National Poetry Month – Gray skies in April!

Our Poet today is Rossana D’Antonio


written by Rossana D’Antonio

I have to go to dinner tonight.

We are meeting the Rubin’s – Alan and Adele,that is.

Technically, we are family.  And we will meet them for dinner.

After 5 years, they finally asked to meet us for dinner.

You see, although we are family, we have never shared a birthday or high holidays or a cup of coffee.  We have never shared a hello, how are you, welcome to the family.

We have never shared.


So simple yet so complex.  Adele blames me for the demise of Freddie’s marriage.

In her eyes, I was the other woman that broke up their perfect existence.

Except there was no such perfect existence.

There was simply an existence.

And I came along and added a tangential existence.

She’s never actually said all this.  She’s never said anything to me.


The other woman.   It’s not a role I think I deserve.

Alan called a few weeks ago and casually said Adele was ready.

As I heard the words travel from the speakerphone I thought, ready?  Ready for what?

Adele is finally ready and we must all now go to dinner, be a family, and share in long overdue beginnings?

What about me?  Am I ready?  No one’s asked me.  What will we talk about?

What have you been up to these last five years?



National Poetry Month…

Our poet today is Laura L Mays Hoopes


Who Is Spring

written by Laura L Mays Hoopes

Spring is a teenager
Energy surging,
Wet and windy,
Filled with noise.

What a season,
Lively and changeable
Innocent and treacherous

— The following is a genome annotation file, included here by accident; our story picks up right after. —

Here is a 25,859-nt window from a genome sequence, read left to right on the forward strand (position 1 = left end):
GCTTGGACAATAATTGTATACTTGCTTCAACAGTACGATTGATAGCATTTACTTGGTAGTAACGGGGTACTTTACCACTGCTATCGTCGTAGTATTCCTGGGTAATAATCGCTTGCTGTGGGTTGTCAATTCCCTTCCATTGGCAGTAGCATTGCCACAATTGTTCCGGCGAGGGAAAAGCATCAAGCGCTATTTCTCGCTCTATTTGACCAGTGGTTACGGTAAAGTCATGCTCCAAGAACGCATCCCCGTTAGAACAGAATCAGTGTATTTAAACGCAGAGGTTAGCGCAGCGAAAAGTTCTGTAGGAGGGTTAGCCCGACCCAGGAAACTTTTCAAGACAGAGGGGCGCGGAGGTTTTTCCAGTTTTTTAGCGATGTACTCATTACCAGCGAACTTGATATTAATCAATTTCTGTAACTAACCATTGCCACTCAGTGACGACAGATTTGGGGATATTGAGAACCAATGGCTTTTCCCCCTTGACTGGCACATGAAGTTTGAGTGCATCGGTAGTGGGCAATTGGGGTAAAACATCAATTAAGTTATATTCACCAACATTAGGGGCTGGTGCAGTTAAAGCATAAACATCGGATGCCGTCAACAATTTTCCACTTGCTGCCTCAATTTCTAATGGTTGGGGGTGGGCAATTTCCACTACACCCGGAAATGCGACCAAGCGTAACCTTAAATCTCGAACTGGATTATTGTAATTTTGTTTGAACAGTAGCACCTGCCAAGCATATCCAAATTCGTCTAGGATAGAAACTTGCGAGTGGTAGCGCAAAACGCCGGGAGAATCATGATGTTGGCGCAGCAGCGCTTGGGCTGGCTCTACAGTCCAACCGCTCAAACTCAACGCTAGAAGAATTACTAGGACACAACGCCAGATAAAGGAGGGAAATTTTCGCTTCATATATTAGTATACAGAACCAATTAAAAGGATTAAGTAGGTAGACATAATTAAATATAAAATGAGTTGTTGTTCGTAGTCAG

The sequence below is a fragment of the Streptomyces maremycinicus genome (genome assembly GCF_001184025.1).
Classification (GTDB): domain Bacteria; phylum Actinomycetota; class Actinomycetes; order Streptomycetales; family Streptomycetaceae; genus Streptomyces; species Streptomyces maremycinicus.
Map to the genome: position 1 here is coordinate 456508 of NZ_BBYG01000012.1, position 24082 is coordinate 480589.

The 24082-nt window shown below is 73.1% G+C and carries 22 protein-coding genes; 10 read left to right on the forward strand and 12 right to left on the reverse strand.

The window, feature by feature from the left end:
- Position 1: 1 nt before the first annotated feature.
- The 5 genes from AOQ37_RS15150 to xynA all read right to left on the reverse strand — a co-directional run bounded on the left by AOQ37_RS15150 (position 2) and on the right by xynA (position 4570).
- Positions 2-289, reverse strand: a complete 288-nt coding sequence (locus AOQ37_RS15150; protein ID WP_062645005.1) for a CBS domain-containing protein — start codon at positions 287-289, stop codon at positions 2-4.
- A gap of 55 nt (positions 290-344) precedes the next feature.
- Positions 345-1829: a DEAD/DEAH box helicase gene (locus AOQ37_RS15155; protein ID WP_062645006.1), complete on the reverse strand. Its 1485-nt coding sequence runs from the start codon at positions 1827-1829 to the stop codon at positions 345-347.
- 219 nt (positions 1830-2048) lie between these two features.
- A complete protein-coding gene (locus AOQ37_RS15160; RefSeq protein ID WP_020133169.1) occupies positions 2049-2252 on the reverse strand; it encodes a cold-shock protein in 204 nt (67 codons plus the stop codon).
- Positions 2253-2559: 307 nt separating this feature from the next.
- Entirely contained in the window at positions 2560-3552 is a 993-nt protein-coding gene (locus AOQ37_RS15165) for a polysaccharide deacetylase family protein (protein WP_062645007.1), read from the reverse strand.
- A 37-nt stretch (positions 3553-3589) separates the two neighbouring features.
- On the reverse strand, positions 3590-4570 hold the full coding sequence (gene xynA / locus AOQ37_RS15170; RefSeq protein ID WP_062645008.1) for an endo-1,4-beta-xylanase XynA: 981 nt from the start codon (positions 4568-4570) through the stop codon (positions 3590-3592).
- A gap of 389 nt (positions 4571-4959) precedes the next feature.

Filled with roses.

Spring goes its own road
Takes no direction
Blows hot and cold
Filled with red noses.

Spring is a believer
Whatever you think
I will yield to months
Filled with summer ploys


National Poetry Month – Ten Days Strong

National Poetry Month was inaugurated in 1996.  To begin, it needed poets and poems.  But to continue it does need that basic of basics – money.  If you are so inclined follow the link to support Donate! They are offering gifts!


Our Poet today is Laura Beasley with a poem written in 2000.


Touch the Sky

written by Laura Beasley

I have cancer and I might die.
Fatigued and exhausted, on this bed, I lie.
Still my spirit wants to touch the sky
And my soul throughout the universe fly.

Cancer is a blessing, cancer is a curse.
But cancer is far from the very worse.
Depression would need its very own verse
With hours of time about which to converse.

For me there has been a transformation of life,
Challenges, struggles and significant strife.
To be a different kind of mother, a different kind of wife
Cuts at my being like a razor-sharp knife.

I was a whirlwind of activity, standing proud and tall.
Now I’m little more than an inert flesh ball.
The shadows hang like dark night fall
And into my bed, I once again crawl.


National Poetry Month…listen to the wind, kiss a poet!

Our poet today is Erica W. Jamieson

Graveyards II

written by Erica W. Jamieson

Things we saw in procession: One pimp, at least two, but I’m thinking three, hookers that my father may have helped once.  Four freeways, a slew of plywood boarded store fronts. No less than ten tattoo makers.  One black very old Caddie missing the front fender.  A ghost town harboring magnificent burnt out mansions on weeded lawns planted with  broken bits of fence, a dead cat, three boys shaded by low riding hats, a market flanked by large leather coated security dudes.  An old woman pushing an empty grocery cart, two small children without shoes.  An Asian woman running.  A large well kept catholic cemetery, a winged angel crying on stone, three obelisks with beautifully carved crosses.  An open grave, earth to sky, an estranged daughter, a tearful second wife.  An imported Rabbi.  And we say: